By Kevin Heath
South Africa has released its latest rhino stats which show that so far in 2014 558 rhinos have been killed in the country. This is a leap of 62 rhinos killed since the last rhino stats were published 10 days ago on 30th June 2014.
The figure shows that current projects and enforcement actions are failing to secure the safety of the rhino across the country. With the peak rhino poaching season still to come later in the year the lass of an average of nearly 7 rhinos a day must be disconcerting to authorities.
The latest rhino stats come as the CITES meeting in Geneva comes to an end. The meeting has looked at the growing illegal wildlife products and how to tackle the growing epidemic. Of particular concern of the CITES committee was the action plans for the elephants and how far the 8 countries singled out for being involved in elephant poaching has tackled the issue.
The time has surely come for the CITES to discuss the plight of the rhino and to force consumer countries – and that is predominantly Vietnam – to get their act together on ending the trade or face trade sanctions. The CITES trade convention does have considerable power and penalties in its arsenal but so far has been unwilling to consider their use for any reason.
Rather than the CITES meeting in 2016 being used as a way to introduce a possible legal trade in rhino horn the meeting needs to be considering what trade sanctions can be used to apply pressure to consuming nations to fight the rhino horn trade and bring users and sellers to court.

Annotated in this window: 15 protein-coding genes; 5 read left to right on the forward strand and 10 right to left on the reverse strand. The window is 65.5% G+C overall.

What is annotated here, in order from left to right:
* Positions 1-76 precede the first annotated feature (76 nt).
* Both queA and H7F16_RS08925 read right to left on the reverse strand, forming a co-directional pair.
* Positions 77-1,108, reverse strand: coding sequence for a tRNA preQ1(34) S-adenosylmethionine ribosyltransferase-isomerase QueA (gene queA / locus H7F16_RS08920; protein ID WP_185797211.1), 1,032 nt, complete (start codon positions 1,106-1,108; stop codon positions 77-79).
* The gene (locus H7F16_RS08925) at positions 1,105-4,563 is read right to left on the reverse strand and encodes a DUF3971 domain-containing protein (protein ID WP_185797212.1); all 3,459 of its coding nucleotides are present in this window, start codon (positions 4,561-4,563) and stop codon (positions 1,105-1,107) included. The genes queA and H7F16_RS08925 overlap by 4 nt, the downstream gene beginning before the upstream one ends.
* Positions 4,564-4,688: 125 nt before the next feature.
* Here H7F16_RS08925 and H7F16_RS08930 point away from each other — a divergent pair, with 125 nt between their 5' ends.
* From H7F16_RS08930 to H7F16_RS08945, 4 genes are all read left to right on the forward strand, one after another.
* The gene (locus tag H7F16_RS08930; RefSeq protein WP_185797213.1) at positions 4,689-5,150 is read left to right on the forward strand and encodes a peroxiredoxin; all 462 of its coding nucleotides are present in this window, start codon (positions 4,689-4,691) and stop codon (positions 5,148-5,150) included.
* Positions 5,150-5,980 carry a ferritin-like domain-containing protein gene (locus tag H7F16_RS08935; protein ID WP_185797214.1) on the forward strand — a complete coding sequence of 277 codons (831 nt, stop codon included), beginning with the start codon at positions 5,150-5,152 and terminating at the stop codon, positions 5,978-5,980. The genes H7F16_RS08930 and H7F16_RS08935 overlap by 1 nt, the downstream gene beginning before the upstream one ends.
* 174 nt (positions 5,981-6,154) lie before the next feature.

The trend this year for rhino poaching is upwards and this trend will remain in place for as long as there is the possibility that a legal trade may be established. It gives the criminal gangs a reason to boost their poaching activities to start stockpiling stocks of rhino horn that can be laundered into the possible legitimate marketplace.
Unless a very clear signal is given by the CITES management committee that it will not tolerate a plan or proposal to introduce a legal trade then rhinos will face increasing threat as the potential for a legal market approaches. The next 2 years will see the rhino face high pressure and increasing threats. At the moment the rhinos are just about holding their own with birth rate and poaching losses being about equal but it is almost inevitable that rhino populations will start to decline before the CITES meeting is held in 2016 unless it is clearly stated that there will be no option to launder the horn through a legitimate market.
South Africa and host nations of rhinos are dedicating a lot of resources to trying to protect the rhino but not enough is being done to apply pressure to the major consuming nations to take action on their markets. This is where the focus needs to be. The question is ‘are CITES ready to use the tools available to them to bring real pressure to bear on Vietnam through trade sanctions?‘
At the moment there is no signs the CITES wants to be anything other than a talking shop.
Rhino poaching statistics